Draegan is a queer and genderfluid, mixed-race Canadian-born settler on indigenous land, from what is now called Vancouver, BC (the unceded territories of Musqueam, Squamish and Tsleil-Waututh First Nations). Draegan has a background in social activism, and has facilitated a variety of workshops on topics such as consent culture, power and privilege, and gender deconstruction. Draegan also has 9 years of experience as a movement teacher, including fusion dance, contact improv, pilates, yoga, and creative movement. They are passionate about the intersection of social movements and embodied movement – especially looking at uncovering invisible social dynamics in various dance scenes, and using embodied experience as a method of understanding radical ideas.
Aaron Johnson is an earth builder, teacher of closeness, and activist. He graduated from the California Institute of the Arts in 2007 with a Bachelor of Fine Arts. He has made a lifelong commitment to use the skills he possesses to end racism. In addition to using intimacy and closeness to blackness as a primary means to that end, the tools he frequently uses are speaking, teaching, singing, photography, filmmaking, and minimalism. Aaron leads a mentoring program called Turn It Up Now that focuses on elevating the power, talent, love, and work ethic of youth. He believes that deep connection is one of the most powerful tools one can use in dismantling racism. His goal is to help white people slow down their reality enough to see blackness, primarily through the use of deep questions. He also uses questions as a lens that white people can use to look at themselves and see how their own wounds and trauma from racism are stopping them from being close to black people. Aaron is a firm believer that if you cannot get close to black people, you cannot be a true advocate for them. Being close to blackness is the revolution.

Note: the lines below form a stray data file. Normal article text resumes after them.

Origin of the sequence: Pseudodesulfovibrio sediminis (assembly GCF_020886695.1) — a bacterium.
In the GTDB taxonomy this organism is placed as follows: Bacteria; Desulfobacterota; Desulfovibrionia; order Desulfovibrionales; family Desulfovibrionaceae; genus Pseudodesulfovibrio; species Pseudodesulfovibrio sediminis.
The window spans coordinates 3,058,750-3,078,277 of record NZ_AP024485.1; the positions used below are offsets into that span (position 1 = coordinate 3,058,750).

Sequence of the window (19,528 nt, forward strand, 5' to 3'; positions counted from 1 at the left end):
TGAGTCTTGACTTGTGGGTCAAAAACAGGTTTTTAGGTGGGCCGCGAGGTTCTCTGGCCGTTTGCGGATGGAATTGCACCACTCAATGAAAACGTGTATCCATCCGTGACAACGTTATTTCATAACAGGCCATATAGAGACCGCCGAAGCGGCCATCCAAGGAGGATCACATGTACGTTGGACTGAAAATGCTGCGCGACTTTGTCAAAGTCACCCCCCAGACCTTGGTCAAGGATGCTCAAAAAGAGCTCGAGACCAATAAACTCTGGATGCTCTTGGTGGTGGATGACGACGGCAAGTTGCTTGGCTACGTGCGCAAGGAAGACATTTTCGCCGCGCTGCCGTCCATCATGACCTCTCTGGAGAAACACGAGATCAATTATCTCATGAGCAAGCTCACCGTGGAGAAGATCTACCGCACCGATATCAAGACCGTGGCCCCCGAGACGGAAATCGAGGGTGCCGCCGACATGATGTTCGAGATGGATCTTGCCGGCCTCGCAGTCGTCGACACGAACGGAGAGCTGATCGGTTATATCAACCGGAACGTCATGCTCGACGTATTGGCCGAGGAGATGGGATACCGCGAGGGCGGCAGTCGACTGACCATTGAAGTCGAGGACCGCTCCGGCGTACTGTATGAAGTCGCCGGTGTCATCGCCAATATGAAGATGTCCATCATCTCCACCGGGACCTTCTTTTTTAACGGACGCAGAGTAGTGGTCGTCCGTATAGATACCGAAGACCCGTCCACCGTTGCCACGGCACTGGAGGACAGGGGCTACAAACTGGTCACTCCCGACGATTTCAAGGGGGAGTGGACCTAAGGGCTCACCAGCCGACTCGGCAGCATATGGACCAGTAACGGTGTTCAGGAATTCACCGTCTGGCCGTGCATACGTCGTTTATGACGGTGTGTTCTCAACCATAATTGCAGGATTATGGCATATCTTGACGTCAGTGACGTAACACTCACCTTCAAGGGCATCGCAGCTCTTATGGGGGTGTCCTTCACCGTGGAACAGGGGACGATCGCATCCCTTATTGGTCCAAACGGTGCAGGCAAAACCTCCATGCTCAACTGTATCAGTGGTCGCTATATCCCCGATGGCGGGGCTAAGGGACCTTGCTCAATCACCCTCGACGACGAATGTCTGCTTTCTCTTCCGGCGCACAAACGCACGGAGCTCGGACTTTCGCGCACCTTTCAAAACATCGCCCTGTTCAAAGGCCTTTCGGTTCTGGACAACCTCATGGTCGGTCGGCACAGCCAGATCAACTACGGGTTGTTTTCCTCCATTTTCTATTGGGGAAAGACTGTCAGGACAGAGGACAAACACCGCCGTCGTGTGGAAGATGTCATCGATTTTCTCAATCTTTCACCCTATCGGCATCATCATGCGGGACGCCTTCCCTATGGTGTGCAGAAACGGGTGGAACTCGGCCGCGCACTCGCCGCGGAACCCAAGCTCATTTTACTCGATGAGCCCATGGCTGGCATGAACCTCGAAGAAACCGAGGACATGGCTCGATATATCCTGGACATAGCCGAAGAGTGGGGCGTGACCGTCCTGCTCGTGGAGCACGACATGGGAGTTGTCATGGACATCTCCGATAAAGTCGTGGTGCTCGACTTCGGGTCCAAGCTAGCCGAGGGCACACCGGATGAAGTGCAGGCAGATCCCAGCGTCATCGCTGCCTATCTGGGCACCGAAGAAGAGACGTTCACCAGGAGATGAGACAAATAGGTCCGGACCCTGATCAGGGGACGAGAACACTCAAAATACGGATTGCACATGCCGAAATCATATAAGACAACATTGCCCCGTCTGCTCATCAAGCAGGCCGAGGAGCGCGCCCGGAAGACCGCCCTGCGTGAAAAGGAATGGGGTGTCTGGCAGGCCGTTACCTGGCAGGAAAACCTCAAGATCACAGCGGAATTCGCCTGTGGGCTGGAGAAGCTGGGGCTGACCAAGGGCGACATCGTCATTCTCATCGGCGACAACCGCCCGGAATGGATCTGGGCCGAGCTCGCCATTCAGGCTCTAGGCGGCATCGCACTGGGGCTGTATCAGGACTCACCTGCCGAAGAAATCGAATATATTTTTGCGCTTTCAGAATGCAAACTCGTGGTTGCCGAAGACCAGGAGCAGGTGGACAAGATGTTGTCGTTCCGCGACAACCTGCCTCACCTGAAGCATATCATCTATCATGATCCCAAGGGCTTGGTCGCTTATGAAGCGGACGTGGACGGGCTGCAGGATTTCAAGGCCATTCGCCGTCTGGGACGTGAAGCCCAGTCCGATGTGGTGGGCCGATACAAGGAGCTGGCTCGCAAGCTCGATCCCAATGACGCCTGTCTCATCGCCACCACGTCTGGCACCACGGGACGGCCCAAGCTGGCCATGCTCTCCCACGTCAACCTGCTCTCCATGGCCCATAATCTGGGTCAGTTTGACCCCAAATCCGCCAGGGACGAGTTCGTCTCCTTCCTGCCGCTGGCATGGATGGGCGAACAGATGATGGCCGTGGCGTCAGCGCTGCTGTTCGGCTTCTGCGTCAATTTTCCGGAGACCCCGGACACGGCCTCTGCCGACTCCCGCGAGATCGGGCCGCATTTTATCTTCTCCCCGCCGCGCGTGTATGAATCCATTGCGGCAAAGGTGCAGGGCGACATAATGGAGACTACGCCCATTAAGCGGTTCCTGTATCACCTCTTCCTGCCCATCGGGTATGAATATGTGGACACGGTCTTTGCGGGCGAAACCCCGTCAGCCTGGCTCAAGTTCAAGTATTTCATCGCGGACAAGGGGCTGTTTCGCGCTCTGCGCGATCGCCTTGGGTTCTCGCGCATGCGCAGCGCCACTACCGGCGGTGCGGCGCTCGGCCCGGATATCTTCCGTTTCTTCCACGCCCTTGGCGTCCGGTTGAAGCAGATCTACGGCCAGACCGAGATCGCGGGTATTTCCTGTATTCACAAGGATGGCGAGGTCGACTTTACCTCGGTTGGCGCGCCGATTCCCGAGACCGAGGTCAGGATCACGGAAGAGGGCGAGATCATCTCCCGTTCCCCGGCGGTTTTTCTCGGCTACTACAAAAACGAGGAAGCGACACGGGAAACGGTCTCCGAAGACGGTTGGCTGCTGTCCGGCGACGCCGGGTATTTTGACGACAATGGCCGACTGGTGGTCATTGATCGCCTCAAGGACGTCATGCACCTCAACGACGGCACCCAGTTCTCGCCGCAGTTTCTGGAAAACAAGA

Dylan Wilder Quinn (pronouns: they/them) is the founder of Wildly Healed, an organization that seeks to create a platform of systemic liberation with a lens of healing our individual and collective traumas through connection, spirituality, pleasure, and autonomy. Dylan works with white people and people of all genders to create trans inclusive, anti-racist leaders and spaces. Dylan is a working class-encultured, trans nonbinary disabled white person. They are passionate about helping fellow white people reclaim their own indigenous heritage in pre-colonized Europe, to embody the pain of their own colonization and culture loss, and using that energy to fight oppression of all groups from a true place of solidarity. They also provide oppression-informed trauma healing sessions focusing on embodiment and neurobiology, read tarot, create rituals, and collectivize with people who know that another world is possible. They are currently exploring their own edges by dreaming about what a community with total systemic consent would look like, including consent from the Earth, and they are looking for fellow dreamers